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Dyer mayor says complaints about police should go to police department

By Cara Zarecor

At the onset of Dyer’s city board meeting held on Monday evening, April 22, Mayor Chris Younger confirmed with the aldermen that a special meeting had been slated for Thursday, May 2. Younger said that this meeting will be lengthy, will consist of several committee meetings, and its primary purpose is preparedness for issues that the city will face in the coming months.

In the mayor’s report, Younger cited that he had recently received several complaints on the police department. He said it is not the city’s job nor the board’s to tell the police how to do their jobs; they come knowing how to do their jobs and the board’s position in regard to the police department is to make policy.

Younger declared that any citizen who has a complaint about the police department should go directly to the department and fill out a complaint form. From there, the chief of police will address all concerns and if needed he will consult the mayor, and the mayor will then consult the board.

Younger also reported that Integrated found the interference problem with the fire department’s radio system. Fire Chief Ryan Shanklin explained later in the meeting that the company had discovered the damage was due to a lightning strike and improper grounding. The city will incur a short-term expense of $12,575 for the repairs since insurance will reimburse.

Assistant Chief of Police Rodney Wilkins relayed news that the Ford Explorer that the city is purchasing for the department can be expected in two weeks or less. The department looks to have the vehicle equipped and striped prior to the end of May.

City Recorder Nathan Reed reported that, as of the end of March, 92.5% of property tax and nearly 77% of local option sales tax had been collected. He said that just over 1,100 city stickers had been sold to date. Reed also cited that TVA payments in lieu of tax are $200 higher than anticipated. Additionally, he said that his office is working on a draft budget and is currently awaiting a public works submission, some information from the police department and assessment data from the property assessor before the draft can be completed.

Public Works officer Randy Gregory reported that a main valve was leaking at the water plant, causing inaccurate readings after meter calibration. Gregory said that a new valve would be needed, in addition to gasket flange packs, and the total cost would be around $1,200. A motion was carried in favor of funding the repair.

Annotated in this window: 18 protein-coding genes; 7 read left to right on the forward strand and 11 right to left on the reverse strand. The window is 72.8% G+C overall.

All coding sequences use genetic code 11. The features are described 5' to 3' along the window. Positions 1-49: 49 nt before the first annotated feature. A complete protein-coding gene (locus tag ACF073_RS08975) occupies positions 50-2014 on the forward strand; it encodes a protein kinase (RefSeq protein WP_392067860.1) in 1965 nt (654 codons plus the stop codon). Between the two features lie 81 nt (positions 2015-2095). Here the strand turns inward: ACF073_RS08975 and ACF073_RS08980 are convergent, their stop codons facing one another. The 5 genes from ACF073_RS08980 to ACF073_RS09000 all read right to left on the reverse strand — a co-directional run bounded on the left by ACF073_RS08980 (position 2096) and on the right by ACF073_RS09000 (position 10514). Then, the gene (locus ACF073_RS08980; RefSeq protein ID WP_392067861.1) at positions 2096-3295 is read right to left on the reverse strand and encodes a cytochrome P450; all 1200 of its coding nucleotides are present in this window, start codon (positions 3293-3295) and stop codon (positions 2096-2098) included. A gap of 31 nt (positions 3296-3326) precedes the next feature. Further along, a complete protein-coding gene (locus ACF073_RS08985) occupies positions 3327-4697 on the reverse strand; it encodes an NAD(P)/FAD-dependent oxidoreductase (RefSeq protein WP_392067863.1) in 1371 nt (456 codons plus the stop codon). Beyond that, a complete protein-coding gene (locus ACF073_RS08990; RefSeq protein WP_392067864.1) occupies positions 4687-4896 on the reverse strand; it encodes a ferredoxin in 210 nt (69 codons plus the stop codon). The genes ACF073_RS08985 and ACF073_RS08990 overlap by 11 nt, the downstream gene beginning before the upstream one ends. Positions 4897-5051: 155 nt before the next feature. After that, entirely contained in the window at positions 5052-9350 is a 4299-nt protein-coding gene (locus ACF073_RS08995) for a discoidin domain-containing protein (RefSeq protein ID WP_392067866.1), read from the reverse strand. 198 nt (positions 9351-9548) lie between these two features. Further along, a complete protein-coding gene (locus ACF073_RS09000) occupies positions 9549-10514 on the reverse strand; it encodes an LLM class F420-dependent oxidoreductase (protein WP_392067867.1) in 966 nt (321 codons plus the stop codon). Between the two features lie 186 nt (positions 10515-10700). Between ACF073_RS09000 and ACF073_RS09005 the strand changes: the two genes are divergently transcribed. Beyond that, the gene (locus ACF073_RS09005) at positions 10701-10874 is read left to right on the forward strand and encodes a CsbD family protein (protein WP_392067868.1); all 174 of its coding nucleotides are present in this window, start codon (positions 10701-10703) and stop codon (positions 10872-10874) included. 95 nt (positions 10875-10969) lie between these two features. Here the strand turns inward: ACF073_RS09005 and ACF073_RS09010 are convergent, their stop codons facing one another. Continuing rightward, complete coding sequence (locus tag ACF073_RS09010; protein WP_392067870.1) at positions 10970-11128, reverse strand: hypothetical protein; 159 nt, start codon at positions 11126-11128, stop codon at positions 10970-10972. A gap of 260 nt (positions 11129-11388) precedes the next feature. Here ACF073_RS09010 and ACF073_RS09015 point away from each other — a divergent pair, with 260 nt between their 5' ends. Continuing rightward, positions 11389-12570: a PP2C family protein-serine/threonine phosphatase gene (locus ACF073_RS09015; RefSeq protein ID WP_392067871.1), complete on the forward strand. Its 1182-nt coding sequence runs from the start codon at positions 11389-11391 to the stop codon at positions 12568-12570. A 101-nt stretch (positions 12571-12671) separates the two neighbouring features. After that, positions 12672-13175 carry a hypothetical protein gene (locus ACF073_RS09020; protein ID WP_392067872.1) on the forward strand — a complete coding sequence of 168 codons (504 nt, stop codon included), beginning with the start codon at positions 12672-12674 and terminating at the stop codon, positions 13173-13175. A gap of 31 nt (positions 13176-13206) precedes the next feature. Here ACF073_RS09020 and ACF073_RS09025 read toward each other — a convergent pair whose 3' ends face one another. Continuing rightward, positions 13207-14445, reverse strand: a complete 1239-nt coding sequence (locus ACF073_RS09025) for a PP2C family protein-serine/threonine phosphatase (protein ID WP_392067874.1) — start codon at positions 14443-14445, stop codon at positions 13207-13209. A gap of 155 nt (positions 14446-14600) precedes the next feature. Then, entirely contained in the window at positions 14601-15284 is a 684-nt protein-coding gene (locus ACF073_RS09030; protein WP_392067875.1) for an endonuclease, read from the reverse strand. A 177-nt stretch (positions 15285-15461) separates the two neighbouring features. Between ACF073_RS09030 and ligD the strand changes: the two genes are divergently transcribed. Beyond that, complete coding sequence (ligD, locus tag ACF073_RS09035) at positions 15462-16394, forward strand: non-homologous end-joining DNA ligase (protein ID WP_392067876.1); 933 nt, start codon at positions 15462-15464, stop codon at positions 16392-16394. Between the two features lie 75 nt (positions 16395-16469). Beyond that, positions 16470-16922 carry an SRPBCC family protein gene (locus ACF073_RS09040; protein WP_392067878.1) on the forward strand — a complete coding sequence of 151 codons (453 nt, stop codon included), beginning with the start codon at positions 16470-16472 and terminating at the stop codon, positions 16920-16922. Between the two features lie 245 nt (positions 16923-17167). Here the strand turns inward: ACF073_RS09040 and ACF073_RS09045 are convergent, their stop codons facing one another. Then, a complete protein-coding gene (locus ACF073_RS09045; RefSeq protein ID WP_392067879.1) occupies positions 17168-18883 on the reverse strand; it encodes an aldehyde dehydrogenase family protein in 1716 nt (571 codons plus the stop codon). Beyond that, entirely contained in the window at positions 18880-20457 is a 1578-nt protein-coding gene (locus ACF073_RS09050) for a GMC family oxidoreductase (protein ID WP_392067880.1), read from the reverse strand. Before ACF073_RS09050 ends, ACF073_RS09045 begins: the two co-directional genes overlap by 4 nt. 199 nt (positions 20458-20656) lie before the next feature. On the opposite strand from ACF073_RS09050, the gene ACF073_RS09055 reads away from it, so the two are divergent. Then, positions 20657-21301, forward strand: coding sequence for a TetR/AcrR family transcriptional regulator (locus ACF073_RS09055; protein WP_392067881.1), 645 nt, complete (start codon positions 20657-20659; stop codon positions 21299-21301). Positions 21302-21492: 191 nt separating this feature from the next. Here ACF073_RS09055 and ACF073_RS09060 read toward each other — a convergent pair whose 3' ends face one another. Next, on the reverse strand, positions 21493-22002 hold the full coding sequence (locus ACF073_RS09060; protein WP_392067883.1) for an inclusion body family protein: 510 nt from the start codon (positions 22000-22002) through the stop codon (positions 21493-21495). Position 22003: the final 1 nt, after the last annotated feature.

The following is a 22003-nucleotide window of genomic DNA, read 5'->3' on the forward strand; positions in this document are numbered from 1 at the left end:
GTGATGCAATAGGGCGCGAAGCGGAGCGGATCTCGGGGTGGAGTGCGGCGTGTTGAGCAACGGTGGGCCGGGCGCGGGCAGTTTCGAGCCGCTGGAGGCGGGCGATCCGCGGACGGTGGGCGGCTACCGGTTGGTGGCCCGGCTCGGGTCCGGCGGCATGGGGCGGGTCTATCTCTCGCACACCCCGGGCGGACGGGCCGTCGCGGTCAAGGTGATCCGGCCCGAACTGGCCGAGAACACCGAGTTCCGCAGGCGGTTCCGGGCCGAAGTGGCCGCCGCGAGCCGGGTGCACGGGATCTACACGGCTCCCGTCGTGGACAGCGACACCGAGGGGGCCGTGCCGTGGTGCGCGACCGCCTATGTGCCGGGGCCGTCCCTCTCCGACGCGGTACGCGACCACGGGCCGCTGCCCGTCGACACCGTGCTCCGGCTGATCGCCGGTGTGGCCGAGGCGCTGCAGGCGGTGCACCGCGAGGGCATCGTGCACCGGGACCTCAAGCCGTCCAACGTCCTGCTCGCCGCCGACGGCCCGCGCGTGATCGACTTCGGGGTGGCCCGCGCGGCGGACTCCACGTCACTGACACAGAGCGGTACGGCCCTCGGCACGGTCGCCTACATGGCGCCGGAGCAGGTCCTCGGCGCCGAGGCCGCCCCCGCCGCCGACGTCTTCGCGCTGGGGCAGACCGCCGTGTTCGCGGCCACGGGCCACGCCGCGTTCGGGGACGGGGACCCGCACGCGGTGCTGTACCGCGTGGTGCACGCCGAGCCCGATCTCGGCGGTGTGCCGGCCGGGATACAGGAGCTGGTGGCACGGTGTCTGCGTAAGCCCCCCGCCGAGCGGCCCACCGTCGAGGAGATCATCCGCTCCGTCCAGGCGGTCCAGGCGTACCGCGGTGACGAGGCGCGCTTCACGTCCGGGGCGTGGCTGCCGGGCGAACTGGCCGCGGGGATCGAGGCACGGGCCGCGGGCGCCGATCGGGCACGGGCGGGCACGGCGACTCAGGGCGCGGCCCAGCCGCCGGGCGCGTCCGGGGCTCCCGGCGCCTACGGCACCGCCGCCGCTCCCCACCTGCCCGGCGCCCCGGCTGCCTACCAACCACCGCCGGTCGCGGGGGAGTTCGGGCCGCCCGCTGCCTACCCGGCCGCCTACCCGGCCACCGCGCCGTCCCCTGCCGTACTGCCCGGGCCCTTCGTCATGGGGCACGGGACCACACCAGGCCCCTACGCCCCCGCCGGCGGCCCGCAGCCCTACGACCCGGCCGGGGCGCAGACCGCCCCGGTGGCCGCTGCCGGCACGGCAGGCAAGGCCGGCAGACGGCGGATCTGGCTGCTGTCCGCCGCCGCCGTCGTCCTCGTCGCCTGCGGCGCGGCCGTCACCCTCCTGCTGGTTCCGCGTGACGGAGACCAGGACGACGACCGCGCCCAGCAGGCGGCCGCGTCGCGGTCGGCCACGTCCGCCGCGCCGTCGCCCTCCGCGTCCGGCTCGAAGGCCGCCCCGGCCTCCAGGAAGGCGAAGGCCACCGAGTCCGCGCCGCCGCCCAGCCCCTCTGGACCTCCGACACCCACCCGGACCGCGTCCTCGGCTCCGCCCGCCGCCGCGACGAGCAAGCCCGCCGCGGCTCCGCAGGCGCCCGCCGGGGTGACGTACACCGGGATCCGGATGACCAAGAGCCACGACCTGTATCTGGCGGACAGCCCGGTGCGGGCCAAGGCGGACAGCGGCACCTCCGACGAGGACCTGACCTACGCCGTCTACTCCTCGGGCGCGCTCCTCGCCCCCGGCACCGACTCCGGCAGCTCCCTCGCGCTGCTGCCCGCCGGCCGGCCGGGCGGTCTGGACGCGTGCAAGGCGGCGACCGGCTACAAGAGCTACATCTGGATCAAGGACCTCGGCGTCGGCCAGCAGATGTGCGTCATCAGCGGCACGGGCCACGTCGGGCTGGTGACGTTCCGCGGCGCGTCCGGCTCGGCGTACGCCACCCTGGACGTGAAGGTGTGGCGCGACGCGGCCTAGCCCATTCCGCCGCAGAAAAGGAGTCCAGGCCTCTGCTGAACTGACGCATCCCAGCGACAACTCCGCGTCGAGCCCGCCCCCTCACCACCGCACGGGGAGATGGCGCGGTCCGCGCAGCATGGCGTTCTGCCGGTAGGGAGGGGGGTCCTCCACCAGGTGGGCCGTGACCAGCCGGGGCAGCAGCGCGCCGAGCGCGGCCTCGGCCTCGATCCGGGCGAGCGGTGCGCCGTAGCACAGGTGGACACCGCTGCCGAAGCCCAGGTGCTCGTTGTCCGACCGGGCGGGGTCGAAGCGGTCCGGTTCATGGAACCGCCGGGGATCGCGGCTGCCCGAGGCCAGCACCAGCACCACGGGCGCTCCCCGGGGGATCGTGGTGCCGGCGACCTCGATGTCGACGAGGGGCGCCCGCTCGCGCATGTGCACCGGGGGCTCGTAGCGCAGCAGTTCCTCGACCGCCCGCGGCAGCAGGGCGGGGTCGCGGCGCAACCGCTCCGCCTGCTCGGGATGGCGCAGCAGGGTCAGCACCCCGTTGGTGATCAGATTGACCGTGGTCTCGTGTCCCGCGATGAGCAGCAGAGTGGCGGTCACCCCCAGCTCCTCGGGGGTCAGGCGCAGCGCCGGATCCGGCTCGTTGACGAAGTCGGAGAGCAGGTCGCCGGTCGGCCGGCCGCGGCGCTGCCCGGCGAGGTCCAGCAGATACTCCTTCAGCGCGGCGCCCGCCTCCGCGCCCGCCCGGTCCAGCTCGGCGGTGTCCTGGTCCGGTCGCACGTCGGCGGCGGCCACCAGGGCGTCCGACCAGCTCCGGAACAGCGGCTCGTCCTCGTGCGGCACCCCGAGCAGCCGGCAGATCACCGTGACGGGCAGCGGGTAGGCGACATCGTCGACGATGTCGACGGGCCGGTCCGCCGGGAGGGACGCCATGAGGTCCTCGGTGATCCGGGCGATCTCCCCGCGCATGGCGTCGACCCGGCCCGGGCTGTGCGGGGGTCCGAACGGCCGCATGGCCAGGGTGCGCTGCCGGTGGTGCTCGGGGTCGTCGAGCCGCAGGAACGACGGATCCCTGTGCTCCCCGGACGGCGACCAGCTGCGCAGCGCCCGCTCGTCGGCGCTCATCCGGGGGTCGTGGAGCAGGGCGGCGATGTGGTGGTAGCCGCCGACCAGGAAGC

A discussion was revisited regarding parks and flagpole lighting. The board is concerned that dollars are being wasted when various lights are on unnecessarily. Reed assured the board that more efforts have been made to control light operation during canceled games, etc. via an internet application. More information will be collected about controlling automatic lighting in the city.

Alderman Fred Ivie brought to light the need for maintenance to the basketball court. Weeds are growing through cracks in the court. Options of killing the weeds or resealing the court were discussed, but a definite decision was not reached on the matter.

Dyer owns several properties and Younger said that a list needs to be made of them. Some of the properties need to be torn down, but others will need to be sold either by putting up for sale signs or holding an auction. Further discussion will continue during the upcoming committee meetings.

Several locations on city streets will soon receive asphalt repair after a motion was passed to approve a bid to repair a total of 85.1 square yards at a cost of $5,106.

During the new business discussion, Alderman Bob Moore said that the police department is in need of new cell phones for officers. Moore explained that the flip phones that are currently provided are not capable of apps that officers need to input important data. Reed said that his office is looking into various plans and options.

Younger took a moment to express his thanks to Christian Graceful Connections, a cumulative group of churches, who recently hosted a fun and successful event in the park. Everyone present agreed and also expressed their gratitude.

Alderman Michael Barron said that a fire truck had recently run over a manhole cover and broke it and that the city’s inventory of replacement covers is depleted. Gregory said that he would order more.

After a brief discussion of existing accounts, the meeting was adjourned.

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